Reader as Accomplice
Reader as Accomplice
Reader as Accomplice: Narrative Ethics in Dostoevsky and Nabokov argues that Fyodor Dostoevsky and Vladimir Nabokov seek to affect the moral imagination of their readers by linking morally laden plots to the ethical questions raised by narrative fiction at the formal level. By doing so, these two authors ask us to consider and respond to the ethical demands that narrative acts of representation and interpretation place on authors and readers.
Using the lens of narrative ethics, Alexander Spektor brings to light the important, previously unexplored correspondences between Dostoevsky and Nabokov. Ultimately, he argues for a productive comparison of how each writer investigates the ethical costs of narrating oneself and others. He also explores the power dynamics between author, character, narrator, and reader. In his readings of such texts as “The Meek One” and The Idiot by Dostoevsky and Bend Sinister and Despair by Nabokov, Spektor demonstrates that these authors incite the reader’s sense of ethics by exposing the risks but also the possibilities of narrative fiction.
“A paradigm-setting book that boldly recasts our understanding of Bakhtin and, through him, the authors with whom he has often been placed in dialogue. Particularly important is Spektor’s profound revision of the notion of polyphony, which has (mis)guided readers of Dostoevsky for several decades. His engrossing analysis of Dostoevsky and Nabokov grows out of a transformative polemic with Bakhtin’s Problems of Dostoevsky’s Poetics, which Spektor reads through the lens of Bakhtin’s ‘dark’ work of the 1940s.” —Eric Naiman, author of Nabokov, Perversely
“Nabokov disliked Dostoevsky as artist and moralist. But Alexander Spektor, in this provocative and close-grained study, asks us to look beyond matters of personal preference to the actual working of both writers’ great novels, how they nurture and bind the reader. The result is fresh insight into the relation between authorship and freedom, reading and ethical maturation, and narrative plot inexorably experienced as acts of witnessing.” —Caryl Emerson, author of The Cambridge Introduction to Russian Literature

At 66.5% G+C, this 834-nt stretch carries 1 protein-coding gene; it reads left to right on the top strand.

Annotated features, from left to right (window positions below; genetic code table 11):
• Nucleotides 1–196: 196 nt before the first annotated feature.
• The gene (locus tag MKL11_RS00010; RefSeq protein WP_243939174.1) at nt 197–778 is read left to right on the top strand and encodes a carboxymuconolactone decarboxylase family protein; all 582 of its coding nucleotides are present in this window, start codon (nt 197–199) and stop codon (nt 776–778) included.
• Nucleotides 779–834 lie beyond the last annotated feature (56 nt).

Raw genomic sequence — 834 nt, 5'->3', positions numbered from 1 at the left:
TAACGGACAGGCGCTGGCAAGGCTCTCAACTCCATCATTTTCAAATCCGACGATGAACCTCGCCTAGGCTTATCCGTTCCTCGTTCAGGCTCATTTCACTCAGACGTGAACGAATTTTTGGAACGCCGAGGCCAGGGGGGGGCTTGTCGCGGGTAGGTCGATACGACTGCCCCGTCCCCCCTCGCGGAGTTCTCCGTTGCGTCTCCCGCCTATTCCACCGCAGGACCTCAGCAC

“Alexander Spektor’s task, to pair Dostoevsky and Nabokov, is not an easy one, and yet he succeeds. He looks at the ‘ethics of form,’ and not at the writers’ moral preoccupation (or lack thereof). In the end, Spektor’s Reader as Accomplice shows how—through intricate use of literary form—both Dostoevsky, a Christian ethicist, and Nabokov, a self-professed amoralist, create literature that puts the reader into the position of appreciating the ethical complexities and contradictions inherent in the act of writing.” —Irina Paperno, author of “Who, What Am I?”: Tolstoy Struggles to Narrate the Self
“Reader as Accomplice offers a vital and revitalizing juxtaposition of Dostoevsky and Nabokov, emphasizing the intertwined responsibilities of author, reader, and character that each of these two giant figures brought to literary art. Spektor proves dazzlingly that despite their many differences, these two writers shared profound ethical concerns about all discursive relationships, and that reading them in light of one another brings new sharpness and potential to our understanding of both. For Spektor, readers, authors, and characters all share profound ethical responsibility for the acts unfolding within and beyond the text.” —Stephen H. Blackwell, author of The Quill and the Scalpel: Nabokov's Art and the Worlds of Science